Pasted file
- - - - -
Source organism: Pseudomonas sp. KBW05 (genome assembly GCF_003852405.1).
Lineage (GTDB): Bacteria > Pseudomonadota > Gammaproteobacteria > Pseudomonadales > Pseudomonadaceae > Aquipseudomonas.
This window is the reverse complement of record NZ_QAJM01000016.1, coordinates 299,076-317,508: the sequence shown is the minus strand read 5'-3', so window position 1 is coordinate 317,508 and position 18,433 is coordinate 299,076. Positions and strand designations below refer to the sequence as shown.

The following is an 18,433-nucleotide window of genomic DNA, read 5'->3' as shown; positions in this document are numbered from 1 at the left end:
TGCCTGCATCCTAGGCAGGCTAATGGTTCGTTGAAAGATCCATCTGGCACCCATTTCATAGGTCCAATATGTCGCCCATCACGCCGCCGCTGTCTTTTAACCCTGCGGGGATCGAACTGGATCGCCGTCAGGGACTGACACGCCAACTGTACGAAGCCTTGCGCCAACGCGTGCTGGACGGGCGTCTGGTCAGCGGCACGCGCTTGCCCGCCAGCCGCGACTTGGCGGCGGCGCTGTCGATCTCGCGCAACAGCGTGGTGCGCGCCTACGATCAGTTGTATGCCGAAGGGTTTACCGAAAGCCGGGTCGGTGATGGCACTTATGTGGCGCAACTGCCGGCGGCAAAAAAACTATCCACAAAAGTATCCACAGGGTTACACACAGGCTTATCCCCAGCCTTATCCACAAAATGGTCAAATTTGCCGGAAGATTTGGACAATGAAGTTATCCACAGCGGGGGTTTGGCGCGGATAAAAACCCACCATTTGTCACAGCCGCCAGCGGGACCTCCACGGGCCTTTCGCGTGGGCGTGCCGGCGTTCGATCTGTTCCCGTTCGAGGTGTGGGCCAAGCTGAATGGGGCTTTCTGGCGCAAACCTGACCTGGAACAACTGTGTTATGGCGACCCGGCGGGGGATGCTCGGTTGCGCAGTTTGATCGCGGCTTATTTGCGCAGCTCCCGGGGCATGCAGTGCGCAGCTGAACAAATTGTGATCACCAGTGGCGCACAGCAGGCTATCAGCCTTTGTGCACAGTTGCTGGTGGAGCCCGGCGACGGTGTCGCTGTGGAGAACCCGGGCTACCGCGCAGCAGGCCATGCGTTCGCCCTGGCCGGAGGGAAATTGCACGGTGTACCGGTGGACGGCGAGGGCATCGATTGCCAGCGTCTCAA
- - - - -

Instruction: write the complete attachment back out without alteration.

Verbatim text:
Source organism: Pseudomonas sp. KBW05 (genome assembly GCF_003852405.1).
Lineage (GTDB): Bacteria > Pseudomonadota > Gammaproteobacteria > Pseudomonadales > Pseudomonadaceae > Aquipseudomonas.
This window is the reverse complement of record NZ_QAJM01000016.1, coordinates 299,076-317,508: the sequence shown is the minus strand read 5'-3', so window position 1 is coordinate 317,508 and position 18,433 is coordinate 299,076. Positions and strand designations below refer to the sequence as shown.

The following is an 18,433-nucleotide window of genomic DNA, read 5'->3' as shown; positions in this document are numbered from 1 at the left end:
TGCCTGCATCCTAGGCAGGCTAATGGTTCGTTGAAAGATCCATCTGGCACCCATTTCATAGGTCCAATATGTCGCCCATCACGCCGCCGCTGTCTTTTAACCCTGCGGGGATCGAACTGGATCGCCGTCAGGGACTGACACGCCAACTGTACGAAGCCTTGCGCCAACGCGTGCTGGACGGGCGTCTGGTCAGCGGCACGCGCTTGCCCGCCAGCCGCGACTTGGCGGCGGCGCTGTCGATCTCGCGCAACAGCGTGGTGCGCGCCTACGATCAGTTGTATGCCGAAGGGTTTACCGAAAGCCGGGTCGGTGATGGCACTTATGTGGCGCAACTGCCGGCGGCAAAAAAACTATCCACAAAAGTATCCACAGGGTTACACACAGGCTTATCCCCAGCCTTATCCACAAAATGGTCAAATTTGCCGGAAGATTTGGACAATGAAGTTATCCACAGCGGGGGTTTGGCGCGGATAAAAACCCACCATTTGTCACAGCCGCCAGCGGGACCTCCACGGGCCTTTCGCGTGGGCGTGCCGGCGTTCGATCTGTTCCCGTTCGAGGTGTGGGCCAAGCTGAATGGGGCTTTCTGGCGCAAACCTGACCTGGAACAACTGTGTTATGGCGACCCGGCGGGGGATGCTCGGTTGCGCAGTTTGATCGCGGCTTATTTGCGCAGCTCCCGGGGCATGCAGTGCGCAGCTGAACAAATTGTGATCACCAGTGGCGCACAGCAGGCTATCAGCCTTTGTGCACAGTTGCTGGTGGAGCCCGGCGACGGTGTCGCTGTGGAGAACCCGGGCTACCGCGCAGCAGGCCATGCGTTCGCCCTGGCCGGAGGGAAATTGCACGGTGTACCGGTGGACGGCGAGGGCATCGATTGCCAGCGTCTCAA